Comp111 Final Exam
Review Sheet 3
Fall 2005

Open book and notes. No electronics of any kind allowed. Please turn off cellphones, pagers, laptops, radios, etc.

Takehome questions:

  1. (25 points) In class, we described a scheme for representing files in the filesystem based upon two kinds of blocks. A link block consists of an array of pointers to other blocks, with one next pointer that points to the next link block. A data block consists entirely of data. A file is described by one or more link blocks that themselves point to data blocks.

    Give a complete list of advantages and disadvantages of such a scheme for representing files. Consider file sizes, paging, scheduling, and read-only versus read-write access to files in your answer. Hint: in a normal filesystem, a one-byte file occupies one block.
    Answer:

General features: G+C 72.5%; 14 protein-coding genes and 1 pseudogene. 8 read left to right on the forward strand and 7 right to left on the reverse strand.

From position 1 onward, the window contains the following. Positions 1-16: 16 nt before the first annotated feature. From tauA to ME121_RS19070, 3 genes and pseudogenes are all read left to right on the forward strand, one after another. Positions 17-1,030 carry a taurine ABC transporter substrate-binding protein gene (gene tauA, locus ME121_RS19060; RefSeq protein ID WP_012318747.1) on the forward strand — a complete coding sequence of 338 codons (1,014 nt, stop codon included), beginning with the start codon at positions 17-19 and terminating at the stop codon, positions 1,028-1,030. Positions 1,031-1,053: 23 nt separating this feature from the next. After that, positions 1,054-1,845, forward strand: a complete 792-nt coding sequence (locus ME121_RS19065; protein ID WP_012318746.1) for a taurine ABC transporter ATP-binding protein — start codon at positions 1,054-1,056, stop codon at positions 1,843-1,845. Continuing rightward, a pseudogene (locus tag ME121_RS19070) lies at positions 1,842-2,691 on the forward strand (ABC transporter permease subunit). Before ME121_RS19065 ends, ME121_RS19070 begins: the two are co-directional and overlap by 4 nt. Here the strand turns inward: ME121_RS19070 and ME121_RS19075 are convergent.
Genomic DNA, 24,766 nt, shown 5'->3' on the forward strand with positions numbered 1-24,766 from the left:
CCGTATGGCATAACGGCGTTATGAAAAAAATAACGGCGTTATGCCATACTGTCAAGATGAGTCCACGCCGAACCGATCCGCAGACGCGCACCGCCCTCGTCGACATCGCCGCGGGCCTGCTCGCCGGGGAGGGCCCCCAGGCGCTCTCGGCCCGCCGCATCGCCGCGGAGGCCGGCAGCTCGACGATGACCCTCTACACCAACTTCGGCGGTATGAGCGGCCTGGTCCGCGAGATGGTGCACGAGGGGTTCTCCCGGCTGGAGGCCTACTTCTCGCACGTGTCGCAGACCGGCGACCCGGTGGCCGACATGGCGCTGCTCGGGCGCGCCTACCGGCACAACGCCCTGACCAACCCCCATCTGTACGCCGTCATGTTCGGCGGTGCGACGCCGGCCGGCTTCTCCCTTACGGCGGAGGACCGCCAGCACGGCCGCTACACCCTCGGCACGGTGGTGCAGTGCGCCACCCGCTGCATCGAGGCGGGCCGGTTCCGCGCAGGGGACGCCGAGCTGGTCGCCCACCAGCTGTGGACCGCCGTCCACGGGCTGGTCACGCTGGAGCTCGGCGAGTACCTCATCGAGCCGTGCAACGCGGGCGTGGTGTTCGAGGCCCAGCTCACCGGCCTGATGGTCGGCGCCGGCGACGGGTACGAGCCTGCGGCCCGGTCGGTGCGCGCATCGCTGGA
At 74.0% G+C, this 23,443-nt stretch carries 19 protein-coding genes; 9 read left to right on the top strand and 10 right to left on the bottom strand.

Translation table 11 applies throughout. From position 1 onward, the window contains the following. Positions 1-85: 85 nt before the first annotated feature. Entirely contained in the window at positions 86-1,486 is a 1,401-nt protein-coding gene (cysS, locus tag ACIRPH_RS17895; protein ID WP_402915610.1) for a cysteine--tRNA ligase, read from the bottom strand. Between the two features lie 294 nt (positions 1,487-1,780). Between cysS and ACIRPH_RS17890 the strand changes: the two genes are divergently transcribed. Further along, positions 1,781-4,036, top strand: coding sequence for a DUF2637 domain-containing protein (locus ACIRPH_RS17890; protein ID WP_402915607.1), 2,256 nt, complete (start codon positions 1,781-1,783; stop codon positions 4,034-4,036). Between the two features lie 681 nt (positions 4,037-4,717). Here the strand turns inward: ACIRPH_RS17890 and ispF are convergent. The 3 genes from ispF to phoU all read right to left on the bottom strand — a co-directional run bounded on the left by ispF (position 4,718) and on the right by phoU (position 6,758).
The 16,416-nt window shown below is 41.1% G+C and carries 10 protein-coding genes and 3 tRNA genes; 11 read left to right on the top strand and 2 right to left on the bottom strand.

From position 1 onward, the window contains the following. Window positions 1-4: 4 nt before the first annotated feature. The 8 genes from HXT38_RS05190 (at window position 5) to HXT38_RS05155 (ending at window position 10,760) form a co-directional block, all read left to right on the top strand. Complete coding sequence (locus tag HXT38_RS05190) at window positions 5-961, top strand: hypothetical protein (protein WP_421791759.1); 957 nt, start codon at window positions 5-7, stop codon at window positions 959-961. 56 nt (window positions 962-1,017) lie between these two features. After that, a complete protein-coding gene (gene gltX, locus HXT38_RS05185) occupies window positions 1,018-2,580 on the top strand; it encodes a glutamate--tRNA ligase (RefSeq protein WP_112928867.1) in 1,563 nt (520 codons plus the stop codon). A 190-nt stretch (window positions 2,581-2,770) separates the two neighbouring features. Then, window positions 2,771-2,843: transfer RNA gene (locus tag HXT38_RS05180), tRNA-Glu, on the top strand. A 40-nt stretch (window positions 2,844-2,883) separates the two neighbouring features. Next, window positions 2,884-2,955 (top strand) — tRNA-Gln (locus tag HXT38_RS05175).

This is a simple case of trading space for time. If a file is a simple linked list of blocks, it takes n operations to get to the nth block. If it is implemented as in the problem, and there are k links to a link block, then it takes at most n/k accesses to get to the nth block. This means that sequential access of the two kinds of files occurs at roughly the same speed, while random access to blocks in large files is much faster for the new representation than for the naive and simple one. In getting this speed, we pay for it in space. The average file has at least two blocks in it; one link block and one data block. In the simpler representation, there is only one block required for the shortest file.